We hadn't changed the setup on the bike since the last track day, which were:  
Static sag rear - 1.25"
Static sag front - 1.00"
Front rebound dampening - Full hard
Front compression dampening - Full hard
Main Jets - 142.5
Idle Jets -
Tires - Bridgestone BT014 120/60 -17 front @ 30 psi
           Bridgestone BT014 160/60 -17 rear @ 30 psi

    It was pretty cool for the first session @ 9am so I took it easy the first couple of laps to let the tires warm up. I didn't push hard and just worked on working my way around the track. Finding a good line, finding my brake markers, and remembering what gear I was in. The bike was working well. We had an engine hesitation between 9,000 and 10,000 rpm at an earlier track day and determined it was a lack of adequate tank venting. We drilled a hole in the gas cap to provide more venting and it worked well. Although I was still getting a little hesitation between 7,000 and 8,000 rpm. Lap times were in the 1 min 11 sec range (1:11.)

    I started going faster earlier in the second session, but on my third lap the windscreen decided to come loose, so up went my hand and I got back to the pits. Three screws on the screen had come loose which left half of the screen just flapping around. Lesson Learned: USE NYLOC NUTS!

    I got in a good groove in the final practice session and put in consistent 1:11's with a 1:10.65 on my last lap. The bike still had a little hesitation at 3/4 throttle. Up to this point I had been running premium pump gas. I had race fuel on hand and was going to switch out for my afternoon races.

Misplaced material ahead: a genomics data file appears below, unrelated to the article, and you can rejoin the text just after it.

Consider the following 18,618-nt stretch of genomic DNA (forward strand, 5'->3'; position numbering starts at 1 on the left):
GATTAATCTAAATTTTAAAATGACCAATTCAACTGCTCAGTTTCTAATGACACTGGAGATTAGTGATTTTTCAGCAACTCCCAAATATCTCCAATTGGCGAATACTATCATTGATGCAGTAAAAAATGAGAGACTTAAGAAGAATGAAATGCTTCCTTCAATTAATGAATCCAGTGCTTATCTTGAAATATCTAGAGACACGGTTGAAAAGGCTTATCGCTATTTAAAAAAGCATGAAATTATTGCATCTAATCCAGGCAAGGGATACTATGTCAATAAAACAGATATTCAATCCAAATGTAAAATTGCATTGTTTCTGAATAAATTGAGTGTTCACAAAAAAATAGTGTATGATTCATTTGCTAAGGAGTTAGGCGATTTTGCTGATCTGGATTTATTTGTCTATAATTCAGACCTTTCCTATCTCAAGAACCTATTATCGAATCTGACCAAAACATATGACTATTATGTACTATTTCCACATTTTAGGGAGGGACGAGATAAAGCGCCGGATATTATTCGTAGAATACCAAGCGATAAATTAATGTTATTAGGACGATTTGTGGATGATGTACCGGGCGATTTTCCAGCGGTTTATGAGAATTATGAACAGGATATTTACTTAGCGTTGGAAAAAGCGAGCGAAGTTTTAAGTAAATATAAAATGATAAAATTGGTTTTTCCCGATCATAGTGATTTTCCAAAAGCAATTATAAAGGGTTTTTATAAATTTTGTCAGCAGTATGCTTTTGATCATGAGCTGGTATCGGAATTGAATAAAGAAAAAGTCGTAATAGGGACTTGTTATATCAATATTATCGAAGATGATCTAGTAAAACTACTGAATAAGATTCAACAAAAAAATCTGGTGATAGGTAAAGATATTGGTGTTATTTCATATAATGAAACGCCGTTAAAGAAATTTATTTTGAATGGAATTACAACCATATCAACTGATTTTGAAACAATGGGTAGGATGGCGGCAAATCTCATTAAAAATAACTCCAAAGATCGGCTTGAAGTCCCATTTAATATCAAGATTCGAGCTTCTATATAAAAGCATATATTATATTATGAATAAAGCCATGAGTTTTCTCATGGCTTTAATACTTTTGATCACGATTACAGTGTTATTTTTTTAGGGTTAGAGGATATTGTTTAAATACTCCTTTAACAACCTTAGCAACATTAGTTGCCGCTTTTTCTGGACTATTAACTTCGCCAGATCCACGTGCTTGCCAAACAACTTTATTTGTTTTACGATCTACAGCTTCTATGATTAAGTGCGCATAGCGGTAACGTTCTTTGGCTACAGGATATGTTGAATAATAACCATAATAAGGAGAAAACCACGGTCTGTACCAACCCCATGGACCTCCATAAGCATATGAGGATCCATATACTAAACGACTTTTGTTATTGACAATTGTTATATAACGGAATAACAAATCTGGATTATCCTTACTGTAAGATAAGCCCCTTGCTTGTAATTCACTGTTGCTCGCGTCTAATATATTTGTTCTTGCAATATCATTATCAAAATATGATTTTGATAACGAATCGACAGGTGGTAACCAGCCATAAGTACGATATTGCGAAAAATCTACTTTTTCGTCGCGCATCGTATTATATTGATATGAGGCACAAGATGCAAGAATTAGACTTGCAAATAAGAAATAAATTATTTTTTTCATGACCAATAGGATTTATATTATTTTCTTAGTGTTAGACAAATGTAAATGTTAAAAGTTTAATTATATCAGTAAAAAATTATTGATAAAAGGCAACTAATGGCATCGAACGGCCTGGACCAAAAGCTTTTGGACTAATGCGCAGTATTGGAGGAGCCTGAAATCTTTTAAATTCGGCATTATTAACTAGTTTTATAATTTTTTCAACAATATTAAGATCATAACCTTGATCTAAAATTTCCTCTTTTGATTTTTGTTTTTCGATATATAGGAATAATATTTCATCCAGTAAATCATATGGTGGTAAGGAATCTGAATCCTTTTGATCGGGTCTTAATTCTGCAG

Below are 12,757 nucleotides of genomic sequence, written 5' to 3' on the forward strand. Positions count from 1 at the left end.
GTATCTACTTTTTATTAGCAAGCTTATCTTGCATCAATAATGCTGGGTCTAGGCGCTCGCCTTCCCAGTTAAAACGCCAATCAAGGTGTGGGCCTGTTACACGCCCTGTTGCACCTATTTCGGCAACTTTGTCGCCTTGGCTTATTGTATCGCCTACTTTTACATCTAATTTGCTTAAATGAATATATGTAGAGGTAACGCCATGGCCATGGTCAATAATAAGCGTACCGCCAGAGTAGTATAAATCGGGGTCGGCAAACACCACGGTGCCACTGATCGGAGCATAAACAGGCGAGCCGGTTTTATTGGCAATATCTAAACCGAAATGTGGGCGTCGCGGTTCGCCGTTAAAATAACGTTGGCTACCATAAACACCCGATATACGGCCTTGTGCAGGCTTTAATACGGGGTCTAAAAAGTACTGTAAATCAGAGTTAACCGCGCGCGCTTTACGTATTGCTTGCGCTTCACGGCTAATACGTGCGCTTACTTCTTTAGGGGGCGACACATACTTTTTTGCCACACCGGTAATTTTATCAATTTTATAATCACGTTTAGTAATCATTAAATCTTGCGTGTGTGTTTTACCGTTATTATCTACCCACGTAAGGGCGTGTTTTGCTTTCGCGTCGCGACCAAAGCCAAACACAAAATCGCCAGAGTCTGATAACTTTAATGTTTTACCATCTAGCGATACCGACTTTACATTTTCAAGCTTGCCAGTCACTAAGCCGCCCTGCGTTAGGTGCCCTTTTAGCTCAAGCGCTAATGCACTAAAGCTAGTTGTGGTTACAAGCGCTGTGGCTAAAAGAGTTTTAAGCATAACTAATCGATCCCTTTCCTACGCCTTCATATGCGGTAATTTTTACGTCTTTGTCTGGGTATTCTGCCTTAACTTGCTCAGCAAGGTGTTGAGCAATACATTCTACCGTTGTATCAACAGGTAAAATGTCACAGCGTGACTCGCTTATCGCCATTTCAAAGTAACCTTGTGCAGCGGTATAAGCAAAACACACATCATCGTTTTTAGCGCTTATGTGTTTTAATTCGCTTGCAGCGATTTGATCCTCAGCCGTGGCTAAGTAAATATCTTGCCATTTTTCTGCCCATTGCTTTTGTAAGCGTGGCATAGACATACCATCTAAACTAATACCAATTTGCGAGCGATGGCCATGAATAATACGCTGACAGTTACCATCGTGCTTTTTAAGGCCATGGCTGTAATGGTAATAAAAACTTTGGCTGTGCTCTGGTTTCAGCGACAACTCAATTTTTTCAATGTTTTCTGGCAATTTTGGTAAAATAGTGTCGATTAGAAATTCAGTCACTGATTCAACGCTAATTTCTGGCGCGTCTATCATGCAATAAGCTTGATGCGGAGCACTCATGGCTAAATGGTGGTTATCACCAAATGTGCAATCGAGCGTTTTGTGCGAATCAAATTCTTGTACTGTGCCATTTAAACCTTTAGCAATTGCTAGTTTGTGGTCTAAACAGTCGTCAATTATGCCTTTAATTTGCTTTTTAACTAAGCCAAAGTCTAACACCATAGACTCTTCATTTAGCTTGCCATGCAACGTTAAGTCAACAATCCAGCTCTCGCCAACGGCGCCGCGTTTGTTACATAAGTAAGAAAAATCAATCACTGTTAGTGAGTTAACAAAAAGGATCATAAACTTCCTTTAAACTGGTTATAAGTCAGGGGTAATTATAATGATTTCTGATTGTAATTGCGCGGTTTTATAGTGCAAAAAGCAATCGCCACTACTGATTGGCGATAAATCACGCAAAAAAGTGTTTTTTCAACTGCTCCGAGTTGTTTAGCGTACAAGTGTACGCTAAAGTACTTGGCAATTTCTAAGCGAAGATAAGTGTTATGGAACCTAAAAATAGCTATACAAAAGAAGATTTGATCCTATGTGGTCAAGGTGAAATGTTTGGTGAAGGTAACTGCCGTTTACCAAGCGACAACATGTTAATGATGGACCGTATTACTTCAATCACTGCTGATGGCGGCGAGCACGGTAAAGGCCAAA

We wanted to try and figure out the hesitation problem before my first race so we started with the spark plugs to see how the mixture was. Ohhhhh, I forgot the spark plug socket, see lesson #1. The guys pitted next to me lent me the tools and we pulled the rear plug. It looked good, nice tan color. The problem still seemed like we weren't getting enough fuel. The GT650 has a vacuum operated petcock that gets its vacuum from the rear cylinder intake manifold. We decided to get rid of the vacuum setup and let the gas flow to the carbs all the time. We drained the tank and took the petcock apart to remove the valve that shuts off the fuel. We had to due a little modification to the gaskets to get the appropriate parts off. We put the petcock back on and tested for leaks. Sure enough, drip drip drip. Thankfully I had a great pit crew and they held the tank so fuel wouldn't leak out while I walked down to the on track vendor to get some silicone sealant. 5 minutes later and $8 poorer I had a tube of sealant. Petcock went back on and no leaks. We needed to plug up the vacuum line running to the petcock so I searched for a screw to plug up the hose..... oh that's right I didn't bring any extra nuts or bolts. This time I bugged Andrew, who was pitted on the other side of me, and he came through with a spare screw. Got the tank back on just in time for the first race.